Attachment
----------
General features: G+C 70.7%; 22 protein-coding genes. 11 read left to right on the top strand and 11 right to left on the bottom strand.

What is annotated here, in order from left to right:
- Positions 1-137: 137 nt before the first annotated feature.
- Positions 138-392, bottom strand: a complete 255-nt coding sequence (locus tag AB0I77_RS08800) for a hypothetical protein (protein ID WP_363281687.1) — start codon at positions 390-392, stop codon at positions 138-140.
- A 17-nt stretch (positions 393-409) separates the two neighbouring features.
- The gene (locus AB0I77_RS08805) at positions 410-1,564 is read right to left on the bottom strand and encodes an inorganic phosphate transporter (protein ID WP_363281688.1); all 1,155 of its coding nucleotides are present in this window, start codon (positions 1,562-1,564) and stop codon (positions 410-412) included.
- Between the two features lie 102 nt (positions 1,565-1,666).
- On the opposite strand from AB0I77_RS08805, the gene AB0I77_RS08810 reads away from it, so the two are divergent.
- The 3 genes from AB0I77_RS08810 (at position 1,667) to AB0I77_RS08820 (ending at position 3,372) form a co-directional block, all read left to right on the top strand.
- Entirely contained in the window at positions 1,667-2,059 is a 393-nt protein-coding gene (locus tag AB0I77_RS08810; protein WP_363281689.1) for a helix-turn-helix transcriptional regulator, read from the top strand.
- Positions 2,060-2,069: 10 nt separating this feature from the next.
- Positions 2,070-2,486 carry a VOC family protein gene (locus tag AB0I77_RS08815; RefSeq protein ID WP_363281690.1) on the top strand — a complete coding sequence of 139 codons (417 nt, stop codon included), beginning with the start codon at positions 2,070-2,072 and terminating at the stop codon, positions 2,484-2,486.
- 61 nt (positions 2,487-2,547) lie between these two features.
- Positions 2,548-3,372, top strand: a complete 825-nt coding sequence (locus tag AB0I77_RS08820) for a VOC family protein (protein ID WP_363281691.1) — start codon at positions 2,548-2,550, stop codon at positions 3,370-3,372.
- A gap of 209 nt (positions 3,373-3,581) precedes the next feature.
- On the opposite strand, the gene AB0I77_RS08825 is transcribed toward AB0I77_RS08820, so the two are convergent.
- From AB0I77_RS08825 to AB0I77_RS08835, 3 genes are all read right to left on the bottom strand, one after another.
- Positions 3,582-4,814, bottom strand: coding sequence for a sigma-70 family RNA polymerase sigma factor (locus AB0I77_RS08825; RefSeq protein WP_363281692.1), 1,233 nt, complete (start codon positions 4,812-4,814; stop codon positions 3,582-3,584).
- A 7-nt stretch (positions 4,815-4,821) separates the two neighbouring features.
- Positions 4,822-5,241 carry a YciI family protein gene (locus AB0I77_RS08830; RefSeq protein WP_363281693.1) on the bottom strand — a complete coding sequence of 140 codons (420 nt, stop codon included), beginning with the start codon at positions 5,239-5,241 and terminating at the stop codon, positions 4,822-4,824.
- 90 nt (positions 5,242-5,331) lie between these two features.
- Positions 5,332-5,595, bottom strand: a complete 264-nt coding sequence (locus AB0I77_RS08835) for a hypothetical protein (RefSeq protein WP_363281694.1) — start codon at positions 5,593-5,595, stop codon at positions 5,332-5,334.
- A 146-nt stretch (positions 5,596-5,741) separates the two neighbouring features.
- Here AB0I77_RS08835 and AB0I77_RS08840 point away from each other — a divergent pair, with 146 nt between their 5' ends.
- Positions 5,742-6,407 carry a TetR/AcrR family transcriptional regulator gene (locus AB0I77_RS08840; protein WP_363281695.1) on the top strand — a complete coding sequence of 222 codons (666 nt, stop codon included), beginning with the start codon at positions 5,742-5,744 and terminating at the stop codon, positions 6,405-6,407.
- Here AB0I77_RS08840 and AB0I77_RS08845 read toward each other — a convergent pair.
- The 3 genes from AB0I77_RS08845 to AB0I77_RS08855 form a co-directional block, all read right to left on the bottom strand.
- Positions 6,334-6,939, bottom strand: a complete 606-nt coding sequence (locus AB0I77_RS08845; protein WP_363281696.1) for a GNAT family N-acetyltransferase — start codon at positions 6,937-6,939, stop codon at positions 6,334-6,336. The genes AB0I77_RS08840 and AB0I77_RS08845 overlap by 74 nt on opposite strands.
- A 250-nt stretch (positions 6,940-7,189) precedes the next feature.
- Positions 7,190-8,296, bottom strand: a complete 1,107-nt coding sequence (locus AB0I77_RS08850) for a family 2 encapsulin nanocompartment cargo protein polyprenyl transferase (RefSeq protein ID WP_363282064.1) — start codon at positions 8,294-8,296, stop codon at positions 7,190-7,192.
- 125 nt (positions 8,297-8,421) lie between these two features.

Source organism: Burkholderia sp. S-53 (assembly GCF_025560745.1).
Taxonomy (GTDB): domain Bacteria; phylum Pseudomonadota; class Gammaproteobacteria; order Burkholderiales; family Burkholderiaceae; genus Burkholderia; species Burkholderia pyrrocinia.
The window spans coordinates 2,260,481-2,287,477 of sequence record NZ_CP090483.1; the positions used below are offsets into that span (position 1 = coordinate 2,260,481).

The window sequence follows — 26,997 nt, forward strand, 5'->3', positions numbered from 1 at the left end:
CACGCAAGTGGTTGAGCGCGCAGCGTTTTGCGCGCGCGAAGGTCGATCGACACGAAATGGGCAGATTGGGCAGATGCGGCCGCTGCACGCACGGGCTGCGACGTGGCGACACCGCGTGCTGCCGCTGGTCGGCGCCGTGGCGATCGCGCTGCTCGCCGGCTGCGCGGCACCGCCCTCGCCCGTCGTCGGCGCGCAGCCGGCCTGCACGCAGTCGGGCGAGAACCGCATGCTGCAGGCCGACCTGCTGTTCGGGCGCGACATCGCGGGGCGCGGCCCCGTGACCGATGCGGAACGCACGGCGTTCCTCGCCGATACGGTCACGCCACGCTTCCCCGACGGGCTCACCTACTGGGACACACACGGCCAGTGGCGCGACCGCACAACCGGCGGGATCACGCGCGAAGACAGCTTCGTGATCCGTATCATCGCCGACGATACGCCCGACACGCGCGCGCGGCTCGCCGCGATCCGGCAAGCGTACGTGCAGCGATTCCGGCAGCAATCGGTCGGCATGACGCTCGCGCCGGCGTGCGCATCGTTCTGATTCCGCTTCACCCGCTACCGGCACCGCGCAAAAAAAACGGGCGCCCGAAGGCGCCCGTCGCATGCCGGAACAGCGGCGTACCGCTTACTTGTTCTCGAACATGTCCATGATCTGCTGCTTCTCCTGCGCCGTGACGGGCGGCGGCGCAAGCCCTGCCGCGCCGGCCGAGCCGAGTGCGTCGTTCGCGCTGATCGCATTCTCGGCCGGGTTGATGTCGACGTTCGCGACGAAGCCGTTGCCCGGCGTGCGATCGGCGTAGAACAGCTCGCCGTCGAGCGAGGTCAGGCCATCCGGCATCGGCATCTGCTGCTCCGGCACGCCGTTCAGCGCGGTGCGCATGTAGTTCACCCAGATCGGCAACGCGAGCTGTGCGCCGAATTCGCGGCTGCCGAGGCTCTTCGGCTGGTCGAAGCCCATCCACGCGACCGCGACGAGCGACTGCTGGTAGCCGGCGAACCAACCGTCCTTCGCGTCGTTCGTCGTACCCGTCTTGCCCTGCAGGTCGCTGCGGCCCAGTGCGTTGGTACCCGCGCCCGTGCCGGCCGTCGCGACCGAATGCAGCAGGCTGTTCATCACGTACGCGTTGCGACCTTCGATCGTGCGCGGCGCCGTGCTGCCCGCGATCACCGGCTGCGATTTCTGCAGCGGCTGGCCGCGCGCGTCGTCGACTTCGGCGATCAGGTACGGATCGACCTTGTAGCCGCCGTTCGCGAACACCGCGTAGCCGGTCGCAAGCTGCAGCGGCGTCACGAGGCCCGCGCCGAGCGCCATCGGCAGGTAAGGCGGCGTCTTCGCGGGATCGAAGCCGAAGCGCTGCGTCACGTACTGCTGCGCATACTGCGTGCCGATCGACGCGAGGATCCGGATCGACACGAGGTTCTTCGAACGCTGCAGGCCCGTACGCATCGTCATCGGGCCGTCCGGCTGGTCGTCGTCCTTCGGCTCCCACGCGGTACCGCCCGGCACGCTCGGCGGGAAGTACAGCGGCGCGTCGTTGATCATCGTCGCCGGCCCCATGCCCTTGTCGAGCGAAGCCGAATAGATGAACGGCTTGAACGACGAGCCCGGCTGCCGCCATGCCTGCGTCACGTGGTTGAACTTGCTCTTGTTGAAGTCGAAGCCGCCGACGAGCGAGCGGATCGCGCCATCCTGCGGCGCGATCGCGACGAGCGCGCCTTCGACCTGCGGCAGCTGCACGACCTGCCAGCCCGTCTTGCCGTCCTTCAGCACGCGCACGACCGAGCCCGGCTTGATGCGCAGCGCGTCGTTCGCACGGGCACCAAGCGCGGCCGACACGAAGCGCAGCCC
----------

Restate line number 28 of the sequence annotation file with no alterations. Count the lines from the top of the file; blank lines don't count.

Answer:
- Positions 6,334-6,939, bottom strand: a complete 606-nt coding sequence (locus AB0I77_RS08845; protein WP_363281696.1) for a GNAT family N-acetyltransferase — start codon at positions 6,937-6,939, stop codon at positions 6,334-6,336. The genes AB0I77_RS08840 and AB0I77_RS08845 overlap by 74 nt on opposite strands.